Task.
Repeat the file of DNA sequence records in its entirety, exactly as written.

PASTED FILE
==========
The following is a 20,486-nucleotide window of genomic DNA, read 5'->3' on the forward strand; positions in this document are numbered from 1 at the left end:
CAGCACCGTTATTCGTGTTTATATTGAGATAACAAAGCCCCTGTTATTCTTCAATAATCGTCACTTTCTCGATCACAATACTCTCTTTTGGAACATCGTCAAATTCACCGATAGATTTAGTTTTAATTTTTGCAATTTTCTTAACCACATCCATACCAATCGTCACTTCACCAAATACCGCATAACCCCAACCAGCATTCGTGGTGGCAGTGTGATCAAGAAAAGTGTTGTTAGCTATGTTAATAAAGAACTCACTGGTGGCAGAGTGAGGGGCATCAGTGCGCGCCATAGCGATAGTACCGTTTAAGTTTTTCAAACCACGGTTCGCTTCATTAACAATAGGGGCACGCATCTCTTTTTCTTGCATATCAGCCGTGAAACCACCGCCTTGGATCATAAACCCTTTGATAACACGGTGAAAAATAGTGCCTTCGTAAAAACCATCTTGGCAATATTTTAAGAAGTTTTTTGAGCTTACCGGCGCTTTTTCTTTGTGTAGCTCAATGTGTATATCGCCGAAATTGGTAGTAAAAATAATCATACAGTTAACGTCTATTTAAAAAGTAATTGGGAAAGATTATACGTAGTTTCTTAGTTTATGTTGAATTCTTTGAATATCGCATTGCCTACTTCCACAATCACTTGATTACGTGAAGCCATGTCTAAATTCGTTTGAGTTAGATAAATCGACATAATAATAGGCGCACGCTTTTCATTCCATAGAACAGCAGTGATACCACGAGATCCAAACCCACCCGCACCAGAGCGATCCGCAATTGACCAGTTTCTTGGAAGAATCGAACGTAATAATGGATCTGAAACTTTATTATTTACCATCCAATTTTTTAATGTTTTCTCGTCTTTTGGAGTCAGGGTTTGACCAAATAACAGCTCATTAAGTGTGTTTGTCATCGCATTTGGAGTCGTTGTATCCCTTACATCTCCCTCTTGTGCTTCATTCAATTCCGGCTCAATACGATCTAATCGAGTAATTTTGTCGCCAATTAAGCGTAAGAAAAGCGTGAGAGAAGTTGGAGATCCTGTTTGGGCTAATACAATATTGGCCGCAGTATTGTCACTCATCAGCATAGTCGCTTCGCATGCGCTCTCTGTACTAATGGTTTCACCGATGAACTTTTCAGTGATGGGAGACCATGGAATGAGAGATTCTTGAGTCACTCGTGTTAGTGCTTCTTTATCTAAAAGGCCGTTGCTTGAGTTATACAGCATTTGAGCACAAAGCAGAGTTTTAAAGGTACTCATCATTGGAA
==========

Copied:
The following is a 20,486-nucleotide window of genomic DNA, read 5'->3' on the forward strand; positions in this document are numbered from 1 at the left end:
CAGCACCGTTATTCGTGTTTATATTGAGATAACAAAGCCCCTGTTATTCTTCAATAATCGTCACTTTCTCGATCACAATACTCTCTTTTGGAACATCGTCAAATTCACCGATAGATTTAGTTTTAATTTTTGCAATTTTCTTAACCACATCCATACCAATCGTCACTTCACCAAATACCGCATAACCCCAACCAGCATTCGTGGTGGCAGTGTGATCAAGAAAAGTGTTGTTAGCTATGTTAATAAAGAACTCACTGGTGGCAGAGTGAGGGGCATCAGTGCGCGCCATAGCGATAGTACCGTTTAAGTTTTTCAAACCACGGTTCGCTTCATTAACAATAGGGGCACGCATCTCTTTTTCTTGCATATCAGCCGTGAAACCACCGCCTTGGATCATAAACCCTTTGATAACACGGTGAAAAATAGTGCCTTCGTAAAAACCATCTTGGCAATATTTTAAGAAGTTTTTTGAGCTTACCGGCGCTTTTTCTTTGTGTAGCTCAATGTGTATATCGCCGAAATTGGTAGTAAAAATAATCATACAGTTAACGTCTATTTAAAAAGTAATTGGGAAAGATTATACGTAGTTTCTTAGTTTATGTTGAATTCTTTGAATATCGCATTGCCTACTTCCACAATCACTTGATTACGTGAAGCCATGTCTAAATTCGTTTGAGTTAGATAAATCGACATAATAATAGGCGCACGCTTTTCATTCCATAGAACAGCAGTGATACCACGAGATCCAAACCCACCCGCACCAGAGCGATCCGCAATTGACCAGTTTCTTGGAAGAATCGAACGTAATAATGGATCTGAAACTTTATTATTTACCATCCAATTTTTTAATGTTTTCTCGTCTTTTGGAGTCAGGGTTTGACCAAATAACAGCTCATTAAGTGTGTTTGTCATCGCATTTGGAGTCGTTGTATCCCTTACATCTCCCTCTTGTGCTTCATTCAATTCCGGCTCAATACGATCTAATCGAGTAATTTTGTCGCCAATTAAGCGTAAGAAAAGCGTGAGAGAAGTTGGAGATCCTGTTTGGGCTAATACAATATTGGCCGCAGTATTGTCACTCATCAGCATAGTCGCTTCGCATGCGCTCTCTGTACTAATGGTTTCACCGATGAACTTTTCAGTGATGGGAGACCATGGAATGAGAGATTCTTGAGTCACTCGTGTTAGTGCTTCTTTATCTAAAAGGCCGTTGCTTGAGTTATACAGCATTTGAGCACAAAGCAGAGTTTTAAAGGTACTCATCATTGGAA